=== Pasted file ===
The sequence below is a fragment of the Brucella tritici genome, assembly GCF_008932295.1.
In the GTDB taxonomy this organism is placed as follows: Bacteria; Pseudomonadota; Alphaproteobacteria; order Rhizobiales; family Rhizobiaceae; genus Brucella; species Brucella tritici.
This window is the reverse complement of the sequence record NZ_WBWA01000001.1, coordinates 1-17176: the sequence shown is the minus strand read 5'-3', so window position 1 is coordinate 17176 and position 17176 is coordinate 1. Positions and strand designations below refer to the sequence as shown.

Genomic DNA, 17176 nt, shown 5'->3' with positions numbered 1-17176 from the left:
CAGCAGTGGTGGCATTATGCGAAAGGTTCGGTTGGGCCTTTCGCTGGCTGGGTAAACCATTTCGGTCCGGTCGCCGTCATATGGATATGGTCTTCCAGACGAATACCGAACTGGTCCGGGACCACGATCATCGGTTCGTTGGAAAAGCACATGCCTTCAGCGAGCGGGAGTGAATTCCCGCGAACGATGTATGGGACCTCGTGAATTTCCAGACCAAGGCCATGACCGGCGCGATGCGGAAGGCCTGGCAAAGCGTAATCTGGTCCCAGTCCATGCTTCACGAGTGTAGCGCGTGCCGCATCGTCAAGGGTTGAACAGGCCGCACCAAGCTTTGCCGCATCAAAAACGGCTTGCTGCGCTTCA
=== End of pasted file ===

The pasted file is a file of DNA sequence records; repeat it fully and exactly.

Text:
The sequence below is a fragment of the Brucella tritici genome, assembly GCF_008932295.1.
In the GTDB taxonomy this organism is placed as follows: Bacteria; Pseudomonadota; Alphaproteobacteria; order Rhizobiales; family Rhizobiaceae; genus Brucella; species Brucella tritici.
This window is the reverse complement of the sequence record NZ_WBWA01000001.1, coordinates 1-17176: the sequence shown is the minus strand read 5'-3', so window position 1 is coordinate 17176 and position 17176 is coordinate 1. Positions and strand designations below refer to the sequence as shown.

Genomic DNA, 17176 nt, shown 5'->3' with positions numbered 1-17176 from the left:
CAGCAGTGGTGGCATTATGCGAAAGGTTCGGTTGGGCCTTTCGCTGGCTGGGTAAACCATTTCGGTCCGGTCGCCGTCATATGGATATGGTCTTCCAGACGAATACCGAACTGGTCCGGGACCACGATCATCGGTTCGTTGGAAAAGCACATGCCTTCAGCGAGCGGGAGTGAATTCCCGCGAACGATGTATGGGACCTCGTGAATTTCCAGACCAAGGCCATGACCGGCGCGATGCGGAAGGCCTGGCAAAGCGTAATCTGGTCCCAGTCCATGCTTCACGAGTGTAGCGCGTGCCGCATCGTCAAGGGTTGAACAGGCCGCACCAAGCTTTGCCGCATCAAAAACGGCTTGCTGCGCTTCA